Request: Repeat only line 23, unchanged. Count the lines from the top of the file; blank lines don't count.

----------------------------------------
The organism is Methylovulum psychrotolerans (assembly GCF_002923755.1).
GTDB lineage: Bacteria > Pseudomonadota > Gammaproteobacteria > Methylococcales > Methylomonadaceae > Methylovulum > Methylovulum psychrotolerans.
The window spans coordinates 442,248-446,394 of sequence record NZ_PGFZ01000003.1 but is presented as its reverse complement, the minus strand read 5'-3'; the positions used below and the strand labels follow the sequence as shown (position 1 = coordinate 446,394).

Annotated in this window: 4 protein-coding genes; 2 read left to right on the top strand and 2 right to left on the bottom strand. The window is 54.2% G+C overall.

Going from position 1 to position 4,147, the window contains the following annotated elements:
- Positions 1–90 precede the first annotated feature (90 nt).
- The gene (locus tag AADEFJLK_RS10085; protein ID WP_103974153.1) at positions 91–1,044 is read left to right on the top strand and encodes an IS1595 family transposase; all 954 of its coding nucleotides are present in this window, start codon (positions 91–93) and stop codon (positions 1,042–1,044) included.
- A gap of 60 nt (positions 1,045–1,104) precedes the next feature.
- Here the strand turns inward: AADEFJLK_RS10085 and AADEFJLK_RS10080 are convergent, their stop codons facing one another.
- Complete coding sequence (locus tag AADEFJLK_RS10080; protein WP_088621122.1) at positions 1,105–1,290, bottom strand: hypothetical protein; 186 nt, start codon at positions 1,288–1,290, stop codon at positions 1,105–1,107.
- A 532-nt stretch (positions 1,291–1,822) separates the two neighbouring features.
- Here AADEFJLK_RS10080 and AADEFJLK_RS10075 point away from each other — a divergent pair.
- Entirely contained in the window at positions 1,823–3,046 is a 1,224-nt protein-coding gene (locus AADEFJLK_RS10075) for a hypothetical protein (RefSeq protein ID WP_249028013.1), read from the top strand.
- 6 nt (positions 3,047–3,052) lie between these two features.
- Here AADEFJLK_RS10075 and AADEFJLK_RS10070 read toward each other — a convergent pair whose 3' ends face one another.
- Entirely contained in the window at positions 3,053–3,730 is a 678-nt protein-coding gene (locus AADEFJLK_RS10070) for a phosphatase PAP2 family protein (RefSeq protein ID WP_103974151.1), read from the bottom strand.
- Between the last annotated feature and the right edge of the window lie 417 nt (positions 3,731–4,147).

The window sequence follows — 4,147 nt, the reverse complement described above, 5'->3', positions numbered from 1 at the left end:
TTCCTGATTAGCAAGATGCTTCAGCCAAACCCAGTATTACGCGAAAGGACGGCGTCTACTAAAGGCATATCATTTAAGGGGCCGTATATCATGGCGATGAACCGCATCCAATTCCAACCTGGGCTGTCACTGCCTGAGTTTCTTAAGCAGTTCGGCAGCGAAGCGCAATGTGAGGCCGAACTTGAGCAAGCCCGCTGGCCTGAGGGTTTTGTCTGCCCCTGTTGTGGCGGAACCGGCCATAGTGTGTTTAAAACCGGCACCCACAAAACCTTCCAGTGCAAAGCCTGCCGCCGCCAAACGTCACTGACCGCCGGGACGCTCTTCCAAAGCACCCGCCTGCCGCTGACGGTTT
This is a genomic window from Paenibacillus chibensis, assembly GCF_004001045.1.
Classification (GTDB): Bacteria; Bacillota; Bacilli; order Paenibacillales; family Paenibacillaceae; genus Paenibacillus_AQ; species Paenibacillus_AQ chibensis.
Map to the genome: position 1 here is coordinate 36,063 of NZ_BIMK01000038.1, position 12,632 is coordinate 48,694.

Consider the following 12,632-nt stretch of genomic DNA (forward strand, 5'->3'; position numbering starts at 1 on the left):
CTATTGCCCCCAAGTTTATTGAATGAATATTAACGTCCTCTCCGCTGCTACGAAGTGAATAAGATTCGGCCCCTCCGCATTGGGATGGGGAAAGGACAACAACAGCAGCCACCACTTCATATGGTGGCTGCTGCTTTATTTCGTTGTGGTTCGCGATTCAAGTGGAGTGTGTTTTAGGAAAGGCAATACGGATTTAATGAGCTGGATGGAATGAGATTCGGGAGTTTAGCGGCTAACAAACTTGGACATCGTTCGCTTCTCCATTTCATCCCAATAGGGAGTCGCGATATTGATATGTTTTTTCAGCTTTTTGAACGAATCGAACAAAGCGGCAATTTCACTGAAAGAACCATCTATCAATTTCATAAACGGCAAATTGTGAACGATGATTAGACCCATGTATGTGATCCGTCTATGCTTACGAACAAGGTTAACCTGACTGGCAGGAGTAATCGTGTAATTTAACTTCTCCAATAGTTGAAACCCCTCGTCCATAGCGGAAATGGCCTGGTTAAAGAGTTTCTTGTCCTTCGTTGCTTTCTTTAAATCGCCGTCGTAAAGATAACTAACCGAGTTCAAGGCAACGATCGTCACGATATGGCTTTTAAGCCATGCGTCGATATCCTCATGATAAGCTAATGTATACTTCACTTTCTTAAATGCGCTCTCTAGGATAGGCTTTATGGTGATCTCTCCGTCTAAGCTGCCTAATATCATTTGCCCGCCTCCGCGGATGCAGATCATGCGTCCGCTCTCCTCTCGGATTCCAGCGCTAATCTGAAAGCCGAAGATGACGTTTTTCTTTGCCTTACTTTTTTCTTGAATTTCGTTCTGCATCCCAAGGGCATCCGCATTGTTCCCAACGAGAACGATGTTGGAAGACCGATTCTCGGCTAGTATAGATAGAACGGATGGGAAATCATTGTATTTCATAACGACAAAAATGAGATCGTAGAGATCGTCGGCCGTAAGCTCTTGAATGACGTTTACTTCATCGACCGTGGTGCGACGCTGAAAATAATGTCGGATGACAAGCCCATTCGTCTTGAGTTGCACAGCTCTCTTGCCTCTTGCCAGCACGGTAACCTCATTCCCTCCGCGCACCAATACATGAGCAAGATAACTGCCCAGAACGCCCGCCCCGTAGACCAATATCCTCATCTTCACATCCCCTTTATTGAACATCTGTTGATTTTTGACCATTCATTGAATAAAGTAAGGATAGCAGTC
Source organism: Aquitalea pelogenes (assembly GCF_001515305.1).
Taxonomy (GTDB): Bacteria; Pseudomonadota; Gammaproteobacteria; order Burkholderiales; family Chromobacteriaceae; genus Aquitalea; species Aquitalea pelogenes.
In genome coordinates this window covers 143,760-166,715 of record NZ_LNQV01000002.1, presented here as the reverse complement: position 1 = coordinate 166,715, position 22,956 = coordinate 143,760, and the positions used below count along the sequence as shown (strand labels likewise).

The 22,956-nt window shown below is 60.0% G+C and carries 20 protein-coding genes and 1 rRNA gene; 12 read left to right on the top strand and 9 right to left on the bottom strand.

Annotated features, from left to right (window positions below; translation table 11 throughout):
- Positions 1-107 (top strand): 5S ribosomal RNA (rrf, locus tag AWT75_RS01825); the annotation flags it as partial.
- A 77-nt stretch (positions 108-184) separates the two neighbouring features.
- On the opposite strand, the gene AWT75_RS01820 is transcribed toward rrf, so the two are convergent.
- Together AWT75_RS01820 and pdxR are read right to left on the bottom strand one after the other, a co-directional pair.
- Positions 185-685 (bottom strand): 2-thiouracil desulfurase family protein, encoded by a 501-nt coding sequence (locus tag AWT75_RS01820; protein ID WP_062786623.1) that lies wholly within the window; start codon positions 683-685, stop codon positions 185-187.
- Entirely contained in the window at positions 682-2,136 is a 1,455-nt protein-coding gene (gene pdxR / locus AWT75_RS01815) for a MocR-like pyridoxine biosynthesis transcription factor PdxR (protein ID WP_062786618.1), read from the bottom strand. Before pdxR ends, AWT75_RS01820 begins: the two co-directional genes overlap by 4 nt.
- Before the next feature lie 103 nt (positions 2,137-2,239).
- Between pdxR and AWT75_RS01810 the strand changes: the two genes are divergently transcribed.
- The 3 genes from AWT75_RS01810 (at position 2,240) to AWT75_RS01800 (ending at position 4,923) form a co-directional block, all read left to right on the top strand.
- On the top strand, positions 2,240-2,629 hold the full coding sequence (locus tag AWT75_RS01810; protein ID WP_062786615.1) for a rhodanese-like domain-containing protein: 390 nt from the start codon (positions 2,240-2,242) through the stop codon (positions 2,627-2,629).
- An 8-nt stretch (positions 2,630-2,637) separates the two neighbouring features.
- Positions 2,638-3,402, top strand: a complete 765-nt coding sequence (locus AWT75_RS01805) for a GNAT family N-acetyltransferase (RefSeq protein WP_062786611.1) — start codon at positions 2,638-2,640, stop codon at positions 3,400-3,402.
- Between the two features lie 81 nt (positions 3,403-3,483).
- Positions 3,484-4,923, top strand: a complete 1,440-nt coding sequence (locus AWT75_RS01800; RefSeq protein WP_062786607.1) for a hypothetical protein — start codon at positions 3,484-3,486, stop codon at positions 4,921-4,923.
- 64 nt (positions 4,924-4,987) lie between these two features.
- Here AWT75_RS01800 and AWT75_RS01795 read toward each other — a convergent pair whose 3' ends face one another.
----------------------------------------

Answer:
Consider the following 12,632-nt stretch of genomic DNA (forward strand, 5'->3'; position numbering starts at 1 on the left):